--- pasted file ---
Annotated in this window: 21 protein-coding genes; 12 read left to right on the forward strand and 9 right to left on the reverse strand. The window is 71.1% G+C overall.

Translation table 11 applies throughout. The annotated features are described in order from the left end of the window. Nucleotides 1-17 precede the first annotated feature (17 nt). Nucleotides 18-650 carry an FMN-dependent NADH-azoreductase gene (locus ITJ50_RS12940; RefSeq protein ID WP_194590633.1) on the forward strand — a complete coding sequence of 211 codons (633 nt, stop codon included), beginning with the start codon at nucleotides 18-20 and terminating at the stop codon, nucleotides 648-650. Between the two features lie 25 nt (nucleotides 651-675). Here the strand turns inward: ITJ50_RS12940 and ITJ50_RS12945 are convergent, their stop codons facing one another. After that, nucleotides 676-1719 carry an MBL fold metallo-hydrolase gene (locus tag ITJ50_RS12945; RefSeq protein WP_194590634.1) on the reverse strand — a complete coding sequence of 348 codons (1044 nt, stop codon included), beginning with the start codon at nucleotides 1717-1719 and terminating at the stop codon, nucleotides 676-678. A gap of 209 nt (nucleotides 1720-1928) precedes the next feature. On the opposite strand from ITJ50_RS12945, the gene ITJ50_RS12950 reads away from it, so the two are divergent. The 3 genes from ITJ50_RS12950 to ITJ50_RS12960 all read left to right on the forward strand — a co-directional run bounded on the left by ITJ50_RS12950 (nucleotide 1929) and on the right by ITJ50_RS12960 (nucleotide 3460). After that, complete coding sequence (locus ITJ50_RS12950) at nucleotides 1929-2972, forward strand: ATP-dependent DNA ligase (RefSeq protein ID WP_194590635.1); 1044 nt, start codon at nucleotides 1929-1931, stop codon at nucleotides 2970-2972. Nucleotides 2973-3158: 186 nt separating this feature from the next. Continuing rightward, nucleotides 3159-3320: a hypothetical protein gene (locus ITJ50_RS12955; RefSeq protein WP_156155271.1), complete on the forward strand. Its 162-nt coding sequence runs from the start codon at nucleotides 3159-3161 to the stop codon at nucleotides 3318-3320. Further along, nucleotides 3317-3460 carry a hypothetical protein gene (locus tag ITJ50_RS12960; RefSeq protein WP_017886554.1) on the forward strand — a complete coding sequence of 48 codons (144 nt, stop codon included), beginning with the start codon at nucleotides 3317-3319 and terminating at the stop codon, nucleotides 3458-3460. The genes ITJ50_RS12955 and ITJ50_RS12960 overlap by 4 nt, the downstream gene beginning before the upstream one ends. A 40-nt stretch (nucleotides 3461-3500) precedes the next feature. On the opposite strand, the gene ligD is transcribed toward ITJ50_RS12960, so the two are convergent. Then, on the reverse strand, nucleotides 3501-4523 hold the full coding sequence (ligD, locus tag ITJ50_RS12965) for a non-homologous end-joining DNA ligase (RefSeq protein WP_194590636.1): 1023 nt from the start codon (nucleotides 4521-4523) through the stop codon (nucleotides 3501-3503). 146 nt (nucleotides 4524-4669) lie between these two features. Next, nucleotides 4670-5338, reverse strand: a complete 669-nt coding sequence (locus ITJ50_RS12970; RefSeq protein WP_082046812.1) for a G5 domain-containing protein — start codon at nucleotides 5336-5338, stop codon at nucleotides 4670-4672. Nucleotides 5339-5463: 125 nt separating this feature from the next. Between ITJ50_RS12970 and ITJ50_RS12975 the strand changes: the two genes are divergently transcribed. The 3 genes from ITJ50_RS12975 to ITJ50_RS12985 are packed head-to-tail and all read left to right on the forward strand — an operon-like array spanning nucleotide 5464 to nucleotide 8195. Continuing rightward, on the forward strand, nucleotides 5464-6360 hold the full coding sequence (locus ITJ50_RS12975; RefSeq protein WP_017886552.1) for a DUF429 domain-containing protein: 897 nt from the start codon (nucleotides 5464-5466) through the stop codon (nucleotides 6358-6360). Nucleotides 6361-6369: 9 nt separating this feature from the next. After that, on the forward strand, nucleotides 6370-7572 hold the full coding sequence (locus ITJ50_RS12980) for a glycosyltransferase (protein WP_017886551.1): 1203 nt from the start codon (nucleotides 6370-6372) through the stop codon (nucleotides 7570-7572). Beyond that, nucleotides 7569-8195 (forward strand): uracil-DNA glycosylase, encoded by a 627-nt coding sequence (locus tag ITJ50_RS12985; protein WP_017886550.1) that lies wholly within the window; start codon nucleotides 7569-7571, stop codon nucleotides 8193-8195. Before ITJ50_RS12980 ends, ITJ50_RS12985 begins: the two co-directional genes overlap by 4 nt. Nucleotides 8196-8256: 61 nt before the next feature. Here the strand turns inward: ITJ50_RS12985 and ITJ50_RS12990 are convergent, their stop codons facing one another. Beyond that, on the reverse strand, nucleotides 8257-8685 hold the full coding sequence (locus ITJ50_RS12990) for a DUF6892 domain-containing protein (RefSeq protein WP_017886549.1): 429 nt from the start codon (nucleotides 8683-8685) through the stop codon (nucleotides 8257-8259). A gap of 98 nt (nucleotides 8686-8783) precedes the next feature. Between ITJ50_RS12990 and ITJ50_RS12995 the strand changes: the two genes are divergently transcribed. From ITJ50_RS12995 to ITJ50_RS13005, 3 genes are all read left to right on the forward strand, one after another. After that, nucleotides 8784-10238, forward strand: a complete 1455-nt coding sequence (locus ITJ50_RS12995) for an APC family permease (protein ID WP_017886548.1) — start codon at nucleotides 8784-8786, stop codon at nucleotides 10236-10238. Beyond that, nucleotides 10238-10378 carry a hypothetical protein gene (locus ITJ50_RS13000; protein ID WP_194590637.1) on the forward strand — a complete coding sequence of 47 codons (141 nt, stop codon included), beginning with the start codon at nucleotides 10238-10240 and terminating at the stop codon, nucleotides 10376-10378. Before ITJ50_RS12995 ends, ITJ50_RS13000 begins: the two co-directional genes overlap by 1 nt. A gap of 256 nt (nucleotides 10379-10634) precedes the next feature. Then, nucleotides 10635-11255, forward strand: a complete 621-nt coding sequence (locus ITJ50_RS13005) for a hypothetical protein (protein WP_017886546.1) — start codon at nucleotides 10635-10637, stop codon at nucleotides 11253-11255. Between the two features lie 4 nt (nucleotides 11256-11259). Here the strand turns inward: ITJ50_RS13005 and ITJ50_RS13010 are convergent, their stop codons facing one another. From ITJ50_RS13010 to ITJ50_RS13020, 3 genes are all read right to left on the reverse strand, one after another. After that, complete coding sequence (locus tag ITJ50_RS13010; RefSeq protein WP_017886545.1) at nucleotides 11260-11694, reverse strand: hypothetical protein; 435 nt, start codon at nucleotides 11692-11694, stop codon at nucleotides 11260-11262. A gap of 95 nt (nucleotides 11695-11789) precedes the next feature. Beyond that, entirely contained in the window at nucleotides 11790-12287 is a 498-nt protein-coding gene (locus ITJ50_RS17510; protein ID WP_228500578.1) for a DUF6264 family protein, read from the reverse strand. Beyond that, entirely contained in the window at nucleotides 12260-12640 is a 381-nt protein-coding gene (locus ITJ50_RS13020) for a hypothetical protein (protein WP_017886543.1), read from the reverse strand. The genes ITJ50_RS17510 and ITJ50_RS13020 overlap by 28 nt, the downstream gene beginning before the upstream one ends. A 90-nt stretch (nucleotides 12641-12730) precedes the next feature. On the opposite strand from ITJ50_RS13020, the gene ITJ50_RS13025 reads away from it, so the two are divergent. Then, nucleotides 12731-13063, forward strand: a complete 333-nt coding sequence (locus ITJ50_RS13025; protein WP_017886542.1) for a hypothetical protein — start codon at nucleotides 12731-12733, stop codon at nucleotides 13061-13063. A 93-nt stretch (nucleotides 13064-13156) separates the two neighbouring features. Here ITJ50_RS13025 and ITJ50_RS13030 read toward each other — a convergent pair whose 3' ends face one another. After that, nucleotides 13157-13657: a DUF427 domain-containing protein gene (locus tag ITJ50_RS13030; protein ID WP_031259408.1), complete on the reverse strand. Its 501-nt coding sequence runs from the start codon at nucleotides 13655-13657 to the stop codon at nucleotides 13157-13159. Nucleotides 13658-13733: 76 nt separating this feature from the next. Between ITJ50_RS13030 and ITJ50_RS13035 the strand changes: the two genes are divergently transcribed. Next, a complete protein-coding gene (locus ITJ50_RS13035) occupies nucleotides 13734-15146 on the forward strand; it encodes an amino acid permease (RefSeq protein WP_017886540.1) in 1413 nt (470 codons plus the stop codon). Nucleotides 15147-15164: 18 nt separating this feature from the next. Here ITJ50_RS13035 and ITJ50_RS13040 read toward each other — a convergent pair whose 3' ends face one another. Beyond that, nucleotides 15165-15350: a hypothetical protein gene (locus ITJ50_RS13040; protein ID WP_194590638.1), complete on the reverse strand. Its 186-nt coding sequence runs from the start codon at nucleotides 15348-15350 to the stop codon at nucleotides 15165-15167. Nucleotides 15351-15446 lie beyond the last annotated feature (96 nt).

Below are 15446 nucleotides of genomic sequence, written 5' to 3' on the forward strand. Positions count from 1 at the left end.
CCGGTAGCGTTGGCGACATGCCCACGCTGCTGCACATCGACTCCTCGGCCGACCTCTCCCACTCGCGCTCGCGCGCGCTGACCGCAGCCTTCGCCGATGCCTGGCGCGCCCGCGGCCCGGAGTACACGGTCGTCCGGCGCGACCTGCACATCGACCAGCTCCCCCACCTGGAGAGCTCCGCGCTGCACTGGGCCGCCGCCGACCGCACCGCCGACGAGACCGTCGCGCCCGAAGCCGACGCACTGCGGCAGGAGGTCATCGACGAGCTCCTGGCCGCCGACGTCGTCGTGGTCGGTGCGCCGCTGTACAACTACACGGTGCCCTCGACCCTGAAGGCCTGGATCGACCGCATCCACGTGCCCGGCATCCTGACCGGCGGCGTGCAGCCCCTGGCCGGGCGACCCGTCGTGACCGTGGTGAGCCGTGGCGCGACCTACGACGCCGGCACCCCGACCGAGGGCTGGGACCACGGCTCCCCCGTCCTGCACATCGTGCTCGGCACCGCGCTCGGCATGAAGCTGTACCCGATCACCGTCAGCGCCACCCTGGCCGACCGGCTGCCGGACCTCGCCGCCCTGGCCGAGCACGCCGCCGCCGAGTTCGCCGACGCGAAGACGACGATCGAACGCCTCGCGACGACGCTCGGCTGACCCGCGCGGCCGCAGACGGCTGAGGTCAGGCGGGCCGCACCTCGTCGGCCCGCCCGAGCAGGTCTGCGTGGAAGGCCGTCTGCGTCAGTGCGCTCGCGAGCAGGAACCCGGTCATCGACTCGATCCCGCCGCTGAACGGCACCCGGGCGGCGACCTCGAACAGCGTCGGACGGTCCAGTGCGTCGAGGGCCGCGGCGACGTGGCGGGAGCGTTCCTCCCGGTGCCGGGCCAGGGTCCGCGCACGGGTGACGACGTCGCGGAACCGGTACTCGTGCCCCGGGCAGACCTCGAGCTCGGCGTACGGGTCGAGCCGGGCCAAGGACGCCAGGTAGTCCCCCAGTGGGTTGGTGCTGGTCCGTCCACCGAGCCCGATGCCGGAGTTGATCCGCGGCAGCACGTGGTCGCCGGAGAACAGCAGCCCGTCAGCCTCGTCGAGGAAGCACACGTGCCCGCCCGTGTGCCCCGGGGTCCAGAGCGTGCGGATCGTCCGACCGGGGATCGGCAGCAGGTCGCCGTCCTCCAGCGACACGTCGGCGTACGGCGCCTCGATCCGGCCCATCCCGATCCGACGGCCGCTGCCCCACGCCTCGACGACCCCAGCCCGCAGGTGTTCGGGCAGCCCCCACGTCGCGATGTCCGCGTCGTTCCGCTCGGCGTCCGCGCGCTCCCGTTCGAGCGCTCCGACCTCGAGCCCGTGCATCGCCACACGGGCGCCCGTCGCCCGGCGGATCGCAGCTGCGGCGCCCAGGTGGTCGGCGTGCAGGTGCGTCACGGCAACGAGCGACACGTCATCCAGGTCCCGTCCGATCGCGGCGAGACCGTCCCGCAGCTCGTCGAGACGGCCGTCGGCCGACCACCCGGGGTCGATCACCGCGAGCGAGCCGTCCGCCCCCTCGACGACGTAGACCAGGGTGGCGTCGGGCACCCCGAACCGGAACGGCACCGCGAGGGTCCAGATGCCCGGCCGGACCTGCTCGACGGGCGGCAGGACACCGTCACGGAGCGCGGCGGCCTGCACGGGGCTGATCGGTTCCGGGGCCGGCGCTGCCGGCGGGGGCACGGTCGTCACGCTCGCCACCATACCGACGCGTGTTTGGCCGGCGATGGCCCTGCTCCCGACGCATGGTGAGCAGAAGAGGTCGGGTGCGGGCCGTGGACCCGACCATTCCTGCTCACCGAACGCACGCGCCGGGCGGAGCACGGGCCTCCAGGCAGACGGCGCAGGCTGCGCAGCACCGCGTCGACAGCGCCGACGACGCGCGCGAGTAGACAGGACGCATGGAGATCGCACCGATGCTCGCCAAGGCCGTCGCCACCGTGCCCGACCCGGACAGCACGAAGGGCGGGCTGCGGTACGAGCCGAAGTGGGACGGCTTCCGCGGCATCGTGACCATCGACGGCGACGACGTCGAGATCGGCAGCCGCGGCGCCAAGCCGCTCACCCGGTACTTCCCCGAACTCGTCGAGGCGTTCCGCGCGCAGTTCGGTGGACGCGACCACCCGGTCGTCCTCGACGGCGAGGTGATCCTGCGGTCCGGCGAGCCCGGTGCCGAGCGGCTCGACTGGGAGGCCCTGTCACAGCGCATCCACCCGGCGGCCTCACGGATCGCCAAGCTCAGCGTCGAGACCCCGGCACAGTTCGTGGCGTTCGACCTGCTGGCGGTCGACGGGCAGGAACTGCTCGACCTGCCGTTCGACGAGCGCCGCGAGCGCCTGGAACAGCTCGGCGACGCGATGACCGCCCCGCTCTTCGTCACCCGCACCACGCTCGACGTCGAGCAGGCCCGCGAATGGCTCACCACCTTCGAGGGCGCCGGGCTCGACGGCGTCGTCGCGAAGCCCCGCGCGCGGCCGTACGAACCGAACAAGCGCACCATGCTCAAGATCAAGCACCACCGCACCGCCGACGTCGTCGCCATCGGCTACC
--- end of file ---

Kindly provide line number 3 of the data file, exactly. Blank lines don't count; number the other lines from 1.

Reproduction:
Below are 15446 nucleotides of genomic sequence, written 5' to 3' on the forward strand. Positions count from 1 at the left end.